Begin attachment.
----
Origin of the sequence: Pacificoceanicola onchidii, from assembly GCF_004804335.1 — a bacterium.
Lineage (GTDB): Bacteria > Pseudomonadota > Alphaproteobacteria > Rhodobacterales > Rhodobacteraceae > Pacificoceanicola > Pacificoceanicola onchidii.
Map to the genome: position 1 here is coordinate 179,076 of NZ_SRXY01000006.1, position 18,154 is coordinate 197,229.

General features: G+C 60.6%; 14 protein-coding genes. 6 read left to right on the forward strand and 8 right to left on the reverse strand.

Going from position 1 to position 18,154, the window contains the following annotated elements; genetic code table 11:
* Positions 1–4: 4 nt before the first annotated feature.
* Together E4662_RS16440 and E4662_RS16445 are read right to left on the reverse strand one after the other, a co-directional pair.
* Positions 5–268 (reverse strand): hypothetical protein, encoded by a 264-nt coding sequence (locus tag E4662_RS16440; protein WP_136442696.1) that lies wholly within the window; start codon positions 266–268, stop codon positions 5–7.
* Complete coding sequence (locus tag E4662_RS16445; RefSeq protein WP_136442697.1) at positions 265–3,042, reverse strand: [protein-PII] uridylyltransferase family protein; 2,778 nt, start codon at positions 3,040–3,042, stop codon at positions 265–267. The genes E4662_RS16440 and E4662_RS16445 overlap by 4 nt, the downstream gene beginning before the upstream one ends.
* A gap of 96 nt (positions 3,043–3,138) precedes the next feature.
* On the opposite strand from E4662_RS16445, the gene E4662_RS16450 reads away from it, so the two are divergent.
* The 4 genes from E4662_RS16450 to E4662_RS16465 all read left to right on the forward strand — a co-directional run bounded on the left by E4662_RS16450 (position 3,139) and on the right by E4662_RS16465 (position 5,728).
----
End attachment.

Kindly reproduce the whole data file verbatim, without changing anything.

Origin of the sequence: Pacificoceanicola onchidii, from assembly GCF_004804335.1 — a bacterium.
Lineage (GTDB): Bacteria > Pseudomonadota > Alphaproteobacteria > Rhodobacterales > Rhodobacteraceae > Pacificoceanicola > Pacificoceanicola onchidii.
Map to the genome: position 1 here is coordinate 179,076 of NZ_SRXY01000006.1, position 18,154 is coordinate 197,229.

General features: G+C 60.6%; 14 protein-coding genes. 6 read left to right on the forward strand and 8 right to left on the reverse strand.

Going from position 1 to position 18,154, the window contains the following annotated elements; genetic code table 11:
* Positions 1–4: 4 nt before the first annotated feature.
* Together E4662_RS16440 and E4662_RS16445 are read right to left on the reverse strand one after the other, a co-directional pair.
* Positions 5–268 (reverse strand): hypothetical protein, encoded by a 264-nt coding sequence (locus tag E4662_RS16440; protein WP_136442696.1) that lies wholly within the window; start codon positions 266–268, stop codon positions 5–7.
* Complete coding sequence (locus tag E4662_RS16445; RefSeq protein WP_136442697.1) at positions 265–3,042, reverse strand: [protein-PII] uridylyltransferase family protein; 2,778 nt, start codon at positions 3,040–3,042, stop codon at positions 265–267. The genes E4662_RS16440 and E4662_RS16445 overlap by 4 nt, the downstream gene beginning before the upstream one ends.
* A gap of 96 nt (positions 3,043–3,138) precedes the next feature.
* On the opposite strand from E4662_RS16445, the gene E4662_RS16450 reads away from it, so the two are divergent.
* The 4 genes from E4662_RS16450 to E4662_RS16465 all read left to right on the forward strand — a co-directional run bounded on the left by E4662_RS16450 (position 3,139) and on the right by E4662_RS16465 (position 5,728).